The long-term symptoms that some people experience often vary widely and encompass both physical and neurological effects, with these lasting into weeks and even months in some cases.
The most common symptom of long covid is severe fatigue, while other sufferers have reported breathlessness, a persistent cough, joint pain, muscle aches and mental health problems.
The vast spectrum of symptoms include:
- Severe fatigue
- Chest pain
- Muscle aches and weakness
- Joint pain
- Skin rashes
- Neurocognitive disorders, such as memory loss and lack of concentration
- Struggling to think clearly
- Digestive problems
- Loss of taste and smell
- Hearing and eyesight problems
- Persistent cough
- Hair loss
Many coronavirus sufferers have reported experiencing hair loss, with a study at the Indiana University School of Medicine identifying it as a potential long-term term symptom.
Dr Natalie Lambert, who conducted the study, said that nearly a third of 1,500 participants reported hair loss as a symptom, while others reported suffering with severe nerve pain, difficulty concentrating and sleeping, and blurry vision.
However, this is the results of just one study and more are needed to identify a clear link between coronavirus and hair loss. The side effect is not currently listed as a symptom of Covid-19 by the World Health Organisation (WHO) or the NHS.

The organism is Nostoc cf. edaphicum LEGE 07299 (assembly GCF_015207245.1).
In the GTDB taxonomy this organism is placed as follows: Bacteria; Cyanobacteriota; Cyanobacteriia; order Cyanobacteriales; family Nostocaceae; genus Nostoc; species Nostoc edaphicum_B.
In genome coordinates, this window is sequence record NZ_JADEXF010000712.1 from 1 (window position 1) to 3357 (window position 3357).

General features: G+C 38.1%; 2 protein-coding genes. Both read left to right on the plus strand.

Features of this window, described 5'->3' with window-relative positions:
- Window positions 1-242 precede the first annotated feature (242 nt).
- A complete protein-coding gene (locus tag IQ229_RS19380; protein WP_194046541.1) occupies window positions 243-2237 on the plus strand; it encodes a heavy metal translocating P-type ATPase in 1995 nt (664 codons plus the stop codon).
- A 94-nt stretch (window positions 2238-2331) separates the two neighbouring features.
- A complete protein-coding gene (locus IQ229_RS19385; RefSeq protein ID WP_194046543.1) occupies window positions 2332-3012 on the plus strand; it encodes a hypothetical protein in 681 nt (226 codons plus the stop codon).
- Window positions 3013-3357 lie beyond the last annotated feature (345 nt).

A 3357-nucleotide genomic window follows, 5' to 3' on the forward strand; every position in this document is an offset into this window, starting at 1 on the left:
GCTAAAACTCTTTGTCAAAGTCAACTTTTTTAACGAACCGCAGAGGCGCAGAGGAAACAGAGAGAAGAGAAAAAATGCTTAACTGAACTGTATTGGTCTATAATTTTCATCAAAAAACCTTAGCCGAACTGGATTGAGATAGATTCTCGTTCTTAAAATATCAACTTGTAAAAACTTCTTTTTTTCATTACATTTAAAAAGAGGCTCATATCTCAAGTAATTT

Some experts have also said that suffering from coronavirus could trigger the stress hormone cortisol to be released, which can signal the hair follicles to shift from the growth phase into a transition phase and result in your hair falling out.
Why is the virus causing long-term effects?
It is believed that while the virus may have been cleared from most of the body, it can continue to linger in some small pockets which can cause longer-lasting symptoms.
As the virus can directly infect a wide variety of cells in the body, it can trigger an overactive immune system which causes damage throughout the body.
It is thought that the immune system does not return to normal after infection and this can cause damage to how the body’s organs function, such as if the lungs become scarred, as has been seen after Sars or Mers infections, which are both types of coronavirus.
Long Covid clinics
The NHS announced in November last year that it would launch a network of more than 40 long Covid specialist clinics in England for those suffering with the long-term effects of the virus.
The 43 clinics will bring together doctors, nurses, therapists and other NHS staff to assess patients’ physical and psychological symptoms, which can cause continuing fatigue, brain fog, breathlessness and pain.
The news comes following a study which suggests young and previously healthy people with ongoing Covid-19 symptoms are showing signs of damage to multiple organs four months after the initial infection.
A message from the editor:
Thank you for reading. NationalWorld is a new national news brand, produced by a team of journalists, editors, video producers and designers who live and work across the UK. Find out more about who’s who in the team, and our editorial values. We want to start a community among our readers, so please follow us on Facebook, Twitter and Instagram, and keep the conversation going.